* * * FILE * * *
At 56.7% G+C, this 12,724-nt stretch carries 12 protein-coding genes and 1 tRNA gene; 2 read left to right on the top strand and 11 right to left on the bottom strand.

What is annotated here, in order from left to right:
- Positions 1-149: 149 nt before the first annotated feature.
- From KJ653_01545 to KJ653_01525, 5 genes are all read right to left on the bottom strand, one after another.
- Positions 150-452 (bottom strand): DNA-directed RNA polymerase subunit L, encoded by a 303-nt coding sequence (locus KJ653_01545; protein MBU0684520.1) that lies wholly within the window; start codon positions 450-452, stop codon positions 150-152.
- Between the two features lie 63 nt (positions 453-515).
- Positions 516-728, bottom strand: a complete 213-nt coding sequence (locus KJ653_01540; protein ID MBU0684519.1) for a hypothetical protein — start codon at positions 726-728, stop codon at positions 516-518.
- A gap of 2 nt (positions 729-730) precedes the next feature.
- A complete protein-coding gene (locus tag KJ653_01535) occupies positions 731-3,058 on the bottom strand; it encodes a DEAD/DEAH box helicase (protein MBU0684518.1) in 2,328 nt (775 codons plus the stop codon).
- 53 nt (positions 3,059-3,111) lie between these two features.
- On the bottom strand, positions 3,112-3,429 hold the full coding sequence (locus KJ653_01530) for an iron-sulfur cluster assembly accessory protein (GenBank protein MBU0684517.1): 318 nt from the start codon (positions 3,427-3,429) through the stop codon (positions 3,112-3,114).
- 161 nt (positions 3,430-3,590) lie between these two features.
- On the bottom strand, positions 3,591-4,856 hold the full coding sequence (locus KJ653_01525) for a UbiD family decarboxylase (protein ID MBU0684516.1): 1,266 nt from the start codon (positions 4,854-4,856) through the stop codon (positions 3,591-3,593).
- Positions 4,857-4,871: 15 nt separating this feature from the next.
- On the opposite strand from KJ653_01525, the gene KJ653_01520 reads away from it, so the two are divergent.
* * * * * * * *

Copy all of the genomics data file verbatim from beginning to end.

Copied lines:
At 56.7% G+C, this 12,724-nt stretch carries 12 protein-coding genes and 1 tRNA gene; 2 read left to right on the top strand and 11 right to left on the bottom strand.

What is annotated here, in order from left to right:
- Positions 1-149: 149 nt before the first annotated feature.
- From KJ653_01545 to KJ653_01525, 5 genes are all read right to left on the bottom strand, one after another.
- Positions 150-452 (bottom strand): DNA-directed RNA polymerase subunit L, encoded by a 303-nt coding sequence (locus KJ653_01545; protein MBU0684520.1) that lies wholly within the window; start codon positions 450-452, stop codon positions 150-152.
- Between the two features lie 63 nt (positions 453-515).
- Positions 516-728, bottom strand: a complete 213-nt coding sequence (locus KJ653_01540; protein ID MBU0684519.1) for a hypothetical protein — start codon at positions 726-728, stop codon at positions 516-518.
- A gap of 2 nt (positions 729-730) precedes the next feature.
- A complete protein-coding gene (locus tag KJ653_01535) occupies positions 731-3,058 on the bottom strand; it encodes a DEAD/DEAH box helicase (protein MBU0684518.1) in 2,328 nt (775 codons plus the stop codon).
- 53 nt (positions 3,059-3,111) lie between these two features.
- On the bottom strand, positions 3,112-3,429 hold the full coding sequence (locus KJ653_01530) for an iron-sulfur cluster assembly accessory protein (GenBank protein MBU0684517.1): 318 nt from the start codon (positions 3,427-3,429) through the stop codon (positions 3,112-3,114).
- 161 nt (positions 3,430-3,590) lie between these two features.
- On the bottom strand, positions 3,591-4,856 hold the full coding sequence (locus KJ653_01525) for a UbiD family decarboxylase (protein ID MBU0684516.1): 1,266 nt from the start codon (positions 4,854-4,856) through the stop codon (positions 3,591-3,593).
- Positions 4,857-4,871: 15 nt separating this feature from the next.
- On the opposite strand from KJ653_01525, the gene KJ653_01520 reads away from it, so the two are divergent.